After a somewhat unexpected absence at the Cannes film festival in 2017, it was good to see India reclaiming its presence that goes back more than 70 years. What makes the impressive show this year more significant is the combined impact of both Bollywood and a rejuvenated regional cinema.

Quite predictably, Aishwarya Rai and Deepika Padukone remained the red carpet regulars based on their brand endorsements and sartorial excellence that could rival the performance of their Hollywood counterparts.

While that continued to provide photo opportunities, what mattered more was the participation of comparatively small films like Village Rockstars from Assam and Nagarkirtan from Bengal.

The first hint of the regional revival was provided at the national film awards. That it would extend to what is still regarded as the biggest global exposure of films is something that can be regarded as a big step forward.

What distinguishes the Indian presence is that a lot of it has resulted from independent initiatives. There are several fringe events while the focus is on the Indian Pavilion mounted generally by the National Film Development Corporation with the official delegation consisting of a hand-picked group of directors and officials.

This year the regional films that also included the Malayalam film, Bhayanakam, were part of the government’s effort to take different shades of Indian reality to the West. If the basic idea was to explore potential markets, it is clear that the effort cannot be confined to a film festival even if the event is as big as Cannes.


Nawazuddin Siddiqui at the photocall for Nandita Das’s Manto
Nawazuddin Siddiqui at the photocall for Nandita Das’s Manto.


This is a festival that generates more enthusiasm than similar events where Indian films seek a presence. It is largely because of the possibilities of a delightful holiday in the French Riviera that no one wants to miss, especially if it is supported by the government or a production house. By all accounts, the main business of marketing over the years may not have matched the excitement of a summer holiday on the Mediterranean coast.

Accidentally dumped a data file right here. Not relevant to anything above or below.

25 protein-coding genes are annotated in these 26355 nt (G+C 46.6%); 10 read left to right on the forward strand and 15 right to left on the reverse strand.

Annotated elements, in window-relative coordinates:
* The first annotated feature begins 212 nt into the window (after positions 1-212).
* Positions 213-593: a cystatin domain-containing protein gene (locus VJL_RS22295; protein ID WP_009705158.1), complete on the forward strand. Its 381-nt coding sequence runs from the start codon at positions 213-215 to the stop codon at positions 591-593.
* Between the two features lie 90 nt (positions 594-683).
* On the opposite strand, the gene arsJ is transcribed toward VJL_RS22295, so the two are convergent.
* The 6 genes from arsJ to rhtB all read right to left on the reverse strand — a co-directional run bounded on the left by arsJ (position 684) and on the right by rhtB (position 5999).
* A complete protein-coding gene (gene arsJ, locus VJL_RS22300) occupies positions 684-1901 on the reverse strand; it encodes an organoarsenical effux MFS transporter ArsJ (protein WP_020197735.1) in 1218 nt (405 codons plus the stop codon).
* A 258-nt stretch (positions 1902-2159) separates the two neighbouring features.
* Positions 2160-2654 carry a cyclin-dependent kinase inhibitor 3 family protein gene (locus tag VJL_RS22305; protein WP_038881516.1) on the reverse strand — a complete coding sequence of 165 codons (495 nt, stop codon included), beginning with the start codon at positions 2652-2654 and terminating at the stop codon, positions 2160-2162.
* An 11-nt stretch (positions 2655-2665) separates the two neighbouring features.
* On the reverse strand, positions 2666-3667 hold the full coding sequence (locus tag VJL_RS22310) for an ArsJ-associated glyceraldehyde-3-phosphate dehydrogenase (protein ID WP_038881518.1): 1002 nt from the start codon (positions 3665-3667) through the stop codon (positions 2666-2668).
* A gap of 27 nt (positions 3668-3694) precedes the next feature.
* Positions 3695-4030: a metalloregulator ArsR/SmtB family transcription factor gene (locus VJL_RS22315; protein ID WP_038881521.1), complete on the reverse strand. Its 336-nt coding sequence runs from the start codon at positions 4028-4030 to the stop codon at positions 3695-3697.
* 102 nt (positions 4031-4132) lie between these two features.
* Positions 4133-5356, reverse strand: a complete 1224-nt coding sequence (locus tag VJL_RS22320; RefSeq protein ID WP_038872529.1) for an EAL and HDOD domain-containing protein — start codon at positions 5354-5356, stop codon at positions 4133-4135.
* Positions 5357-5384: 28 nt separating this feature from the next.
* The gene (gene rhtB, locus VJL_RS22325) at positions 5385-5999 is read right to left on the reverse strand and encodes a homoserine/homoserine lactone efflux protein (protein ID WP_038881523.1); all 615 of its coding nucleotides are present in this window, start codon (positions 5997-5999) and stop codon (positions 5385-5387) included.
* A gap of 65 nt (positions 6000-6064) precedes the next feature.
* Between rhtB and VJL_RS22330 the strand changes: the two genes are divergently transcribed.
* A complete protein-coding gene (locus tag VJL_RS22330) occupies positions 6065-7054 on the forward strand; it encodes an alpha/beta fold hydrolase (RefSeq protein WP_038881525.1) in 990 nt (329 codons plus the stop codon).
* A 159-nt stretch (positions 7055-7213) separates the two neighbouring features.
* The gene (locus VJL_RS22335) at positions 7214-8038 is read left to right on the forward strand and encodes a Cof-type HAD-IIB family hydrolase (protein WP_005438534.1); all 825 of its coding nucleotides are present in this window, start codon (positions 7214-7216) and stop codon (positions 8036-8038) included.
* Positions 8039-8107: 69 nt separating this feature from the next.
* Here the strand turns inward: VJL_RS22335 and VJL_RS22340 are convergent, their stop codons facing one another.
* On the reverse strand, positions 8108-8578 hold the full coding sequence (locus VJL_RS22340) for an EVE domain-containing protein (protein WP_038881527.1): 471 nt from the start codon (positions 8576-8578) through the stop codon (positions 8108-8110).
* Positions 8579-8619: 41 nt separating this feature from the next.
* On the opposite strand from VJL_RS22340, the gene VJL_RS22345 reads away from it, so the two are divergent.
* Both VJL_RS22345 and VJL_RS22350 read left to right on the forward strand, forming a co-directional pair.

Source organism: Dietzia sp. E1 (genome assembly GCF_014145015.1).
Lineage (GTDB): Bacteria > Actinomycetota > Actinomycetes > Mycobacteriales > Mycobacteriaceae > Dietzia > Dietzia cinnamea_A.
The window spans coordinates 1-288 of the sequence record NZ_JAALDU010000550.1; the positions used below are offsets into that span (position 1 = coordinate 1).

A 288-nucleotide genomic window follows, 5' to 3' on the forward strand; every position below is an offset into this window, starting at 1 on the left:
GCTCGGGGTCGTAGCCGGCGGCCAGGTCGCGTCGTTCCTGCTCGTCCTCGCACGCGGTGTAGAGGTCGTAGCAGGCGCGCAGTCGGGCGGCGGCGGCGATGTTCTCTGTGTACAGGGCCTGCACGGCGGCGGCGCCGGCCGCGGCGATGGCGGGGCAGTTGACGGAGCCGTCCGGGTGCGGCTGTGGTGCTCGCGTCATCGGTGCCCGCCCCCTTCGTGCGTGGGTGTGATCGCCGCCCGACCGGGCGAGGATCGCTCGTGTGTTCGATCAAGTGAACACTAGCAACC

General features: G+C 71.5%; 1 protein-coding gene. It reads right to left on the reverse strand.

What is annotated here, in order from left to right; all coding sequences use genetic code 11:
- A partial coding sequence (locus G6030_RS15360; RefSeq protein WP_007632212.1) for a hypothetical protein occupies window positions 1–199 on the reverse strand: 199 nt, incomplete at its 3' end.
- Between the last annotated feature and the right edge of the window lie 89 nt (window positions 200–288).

The excuse has often been the need to identify entries for one of the Indian festivals later in the year. That may or may not have yielded the desired results but the opportunity to mingle with the glamorous crowd in the tempting environment of the festival has seldom been missed.

For example, there seemed little reason to choose Cannes to launch the poster of a film based on the story of Ismat Chugai. But what did seem quite extraordinary was the participation of films on the sidelines of the festival, which reflected the diversity of ideas by independent directors though many of them were clearly outside the mainstream.

Nandita Das’s film on the life and times of Manto was perhaps an exception. She has been on the jury at Cannes along with Sharmila Tagore and Aishwarya Rai in different years and may have been keen to present her work with Nawazuddin Siddiqui, who plays the protagonist, before the film is released back home.

But consider films like Kia and the Cosmos by Sudipto Roy or The Tashkent Files by Vivek Agnihotri with Naseeruddin Shah and Mithun Chakraborty that seeks to reopen what is presented as a mystery surrounding the death of Lal Bahadur Shastri or The Extraordinary Journey of a Fakir, an English-French comedy based on a European novel.

These reflect the creative diversity of the new generation much like the earlier impressions left by Anurag Kashyap in Gangs of Wasseypur and Neeraj Ghaywan in Masaan. But there remains the question of whether some of these filmmakers target festivals more than theatres.

India, of course, has had its great moments ranging from the inclusion of The Lunch Box in the Critics Week after the impression it had left at the Oscars followed by the critical appreciation in India to the stunning presence of Amitabh Bachchan at the inauguration in the year The Great Gatsby was shown.

But none of this could match the golden years of the 1950s and later when India ran into a string of handsome rewards. It had begun with the Grand Prix for Chetan Anand’s Neecha Nagar, which the director had shared with David Lean’s Brief Encounters in 1946.

The high point was achieved with the Palm d’Or (the new name for the Grand Prix) for Pather Panchali, which had turned out to be a true eye-opener for the West as far as the India was concerned along with the cinematic insights that were devoured by film students round the globe.

But Cannes will also be remembered for recognising a variety of Indian films —among them, Raj Kapoor’s Boot Polish in 1955, Mrinal Sen’s Kharij in 1983, Mira Nair’s Salaam Bombay in 1988 and Shaji Karun’s Piravi in 1989.

All this constitutes a long history of cinematic excellence that need not be diluted by a concentration on fringe events like the announcement of a co-production of a biopic or the fashion statements made by stars, who have had little to show by way of creative achievements. It makes great news when talented young directors make the best use of a global platform to showcase their work.

One would still look forward to an adventure at Cannes that will confirm the success with which the social and artistic elements along with the extraordinary technical achievements made in India can compete at the international level.